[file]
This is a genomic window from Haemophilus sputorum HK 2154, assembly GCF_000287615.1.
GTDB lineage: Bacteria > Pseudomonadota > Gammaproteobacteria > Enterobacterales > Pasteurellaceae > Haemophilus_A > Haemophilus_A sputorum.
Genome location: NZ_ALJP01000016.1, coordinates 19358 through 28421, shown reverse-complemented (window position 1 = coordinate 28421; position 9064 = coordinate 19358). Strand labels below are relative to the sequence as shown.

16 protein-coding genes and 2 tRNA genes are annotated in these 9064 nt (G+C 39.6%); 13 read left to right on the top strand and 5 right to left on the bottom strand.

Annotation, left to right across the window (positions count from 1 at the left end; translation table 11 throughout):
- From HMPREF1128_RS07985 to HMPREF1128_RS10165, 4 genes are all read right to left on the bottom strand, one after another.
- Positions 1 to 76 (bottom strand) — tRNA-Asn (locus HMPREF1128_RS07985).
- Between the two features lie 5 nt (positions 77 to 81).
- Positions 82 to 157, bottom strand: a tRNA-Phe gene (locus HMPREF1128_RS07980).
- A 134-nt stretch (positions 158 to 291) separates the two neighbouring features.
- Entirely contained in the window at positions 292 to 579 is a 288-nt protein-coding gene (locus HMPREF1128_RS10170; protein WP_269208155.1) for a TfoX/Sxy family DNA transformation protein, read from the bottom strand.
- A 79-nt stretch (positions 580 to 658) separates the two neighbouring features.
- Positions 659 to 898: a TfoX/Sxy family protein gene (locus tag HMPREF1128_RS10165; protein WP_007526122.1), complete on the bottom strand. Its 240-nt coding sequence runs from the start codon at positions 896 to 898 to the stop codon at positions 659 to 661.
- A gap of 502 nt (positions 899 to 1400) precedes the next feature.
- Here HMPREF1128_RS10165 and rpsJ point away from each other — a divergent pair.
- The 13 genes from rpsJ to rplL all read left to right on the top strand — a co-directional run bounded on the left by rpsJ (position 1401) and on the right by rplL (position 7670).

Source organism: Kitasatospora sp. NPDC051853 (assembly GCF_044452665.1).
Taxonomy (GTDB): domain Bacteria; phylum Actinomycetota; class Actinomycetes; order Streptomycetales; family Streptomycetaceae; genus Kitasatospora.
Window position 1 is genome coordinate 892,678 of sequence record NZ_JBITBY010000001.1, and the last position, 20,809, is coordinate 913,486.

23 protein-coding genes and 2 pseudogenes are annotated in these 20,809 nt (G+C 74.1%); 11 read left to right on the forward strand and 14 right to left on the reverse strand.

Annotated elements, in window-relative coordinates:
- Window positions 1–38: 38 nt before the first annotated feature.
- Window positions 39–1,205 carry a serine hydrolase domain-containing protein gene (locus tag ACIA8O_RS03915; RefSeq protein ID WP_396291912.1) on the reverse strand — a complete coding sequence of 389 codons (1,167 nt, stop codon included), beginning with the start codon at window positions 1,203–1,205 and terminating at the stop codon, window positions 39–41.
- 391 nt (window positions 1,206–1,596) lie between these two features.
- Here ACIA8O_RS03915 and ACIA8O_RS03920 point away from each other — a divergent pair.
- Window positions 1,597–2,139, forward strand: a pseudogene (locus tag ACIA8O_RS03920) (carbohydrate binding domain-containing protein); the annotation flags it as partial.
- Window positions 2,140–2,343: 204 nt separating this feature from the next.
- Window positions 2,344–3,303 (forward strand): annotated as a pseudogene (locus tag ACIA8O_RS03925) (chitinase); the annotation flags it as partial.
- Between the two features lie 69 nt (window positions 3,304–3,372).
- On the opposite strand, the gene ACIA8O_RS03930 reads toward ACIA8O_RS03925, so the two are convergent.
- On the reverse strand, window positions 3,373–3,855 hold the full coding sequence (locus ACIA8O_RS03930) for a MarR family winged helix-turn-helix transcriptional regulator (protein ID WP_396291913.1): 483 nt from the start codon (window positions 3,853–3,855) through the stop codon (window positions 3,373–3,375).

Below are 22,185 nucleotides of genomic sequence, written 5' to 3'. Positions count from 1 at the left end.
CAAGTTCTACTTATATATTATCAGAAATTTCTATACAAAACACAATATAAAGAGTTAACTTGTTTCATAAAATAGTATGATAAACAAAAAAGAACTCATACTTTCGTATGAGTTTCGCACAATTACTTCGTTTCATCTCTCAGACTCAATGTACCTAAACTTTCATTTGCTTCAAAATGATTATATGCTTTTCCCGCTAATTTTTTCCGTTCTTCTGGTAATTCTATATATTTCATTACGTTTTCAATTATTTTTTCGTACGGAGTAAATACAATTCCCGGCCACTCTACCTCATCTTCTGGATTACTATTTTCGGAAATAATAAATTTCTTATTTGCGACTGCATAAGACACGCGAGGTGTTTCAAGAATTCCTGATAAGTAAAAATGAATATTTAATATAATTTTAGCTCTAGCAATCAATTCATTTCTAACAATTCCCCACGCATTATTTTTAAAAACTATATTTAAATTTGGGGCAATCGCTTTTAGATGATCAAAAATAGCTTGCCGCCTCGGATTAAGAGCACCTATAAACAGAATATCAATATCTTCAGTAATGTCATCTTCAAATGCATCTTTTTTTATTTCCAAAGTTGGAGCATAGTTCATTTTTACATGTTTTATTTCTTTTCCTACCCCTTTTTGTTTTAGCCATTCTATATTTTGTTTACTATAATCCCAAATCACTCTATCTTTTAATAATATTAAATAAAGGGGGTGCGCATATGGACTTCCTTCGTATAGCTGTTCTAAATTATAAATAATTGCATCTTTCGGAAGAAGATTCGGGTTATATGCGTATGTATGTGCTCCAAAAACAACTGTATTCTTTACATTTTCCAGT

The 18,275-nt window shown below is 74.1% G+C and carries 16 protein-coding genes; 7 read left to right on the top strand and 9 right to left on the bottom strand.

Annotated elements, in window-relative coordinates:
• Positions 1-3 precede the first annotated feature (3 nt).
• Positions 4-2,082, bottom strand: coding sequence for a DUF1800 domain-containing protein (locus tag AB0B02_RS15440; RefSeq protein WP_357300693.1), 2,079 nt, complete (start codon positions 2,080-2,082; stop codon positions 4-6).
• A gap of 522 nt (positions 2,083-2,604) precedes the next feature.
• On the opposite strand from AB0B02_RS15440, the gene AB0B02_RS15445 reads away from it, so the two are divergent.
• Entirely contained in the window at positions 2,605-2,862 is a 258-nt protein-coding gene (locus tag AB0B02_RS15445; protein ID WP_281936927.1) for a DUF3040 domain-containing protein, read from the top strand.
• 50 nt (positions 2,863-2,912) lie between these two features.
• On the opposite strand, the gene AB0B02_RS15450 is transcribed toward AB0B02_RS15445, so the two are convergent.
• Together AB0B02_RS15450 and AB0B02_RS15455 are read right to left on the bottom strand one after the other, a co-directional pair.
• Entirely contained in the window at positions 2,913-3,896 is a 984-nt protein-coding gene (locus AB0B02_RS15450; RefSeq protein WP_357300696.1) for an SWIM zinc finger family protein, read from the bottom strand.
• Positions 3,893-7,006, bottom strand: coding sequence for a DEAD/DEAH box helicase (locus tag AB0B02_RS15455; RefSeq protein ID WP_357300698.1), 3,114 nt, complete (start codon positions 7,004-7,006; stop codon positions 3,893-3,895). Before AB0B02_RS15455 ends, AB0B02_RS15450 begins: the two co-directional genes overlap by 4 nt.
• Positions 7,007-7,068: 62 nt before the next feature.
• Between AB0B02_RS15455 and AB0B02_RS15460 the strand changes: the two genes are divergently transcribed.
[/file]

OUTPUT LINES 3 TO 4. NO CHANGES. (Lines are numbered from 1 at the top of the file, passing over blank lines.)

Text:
Genome location: NZ_ALJP01000016.1, coordinates 19358 through 28421, shown reverse-complemented (window position 1 = coordinate 28421; position 9064 = coordinate 19358). Strand labels below are relative to the sequence as shown.

16 protein-coding genes and 2 tRNA genes are annotated in these 9064 nt (G+C 39.6%); 13 read left to right on the top strand and 5 right to left on the bottom strand.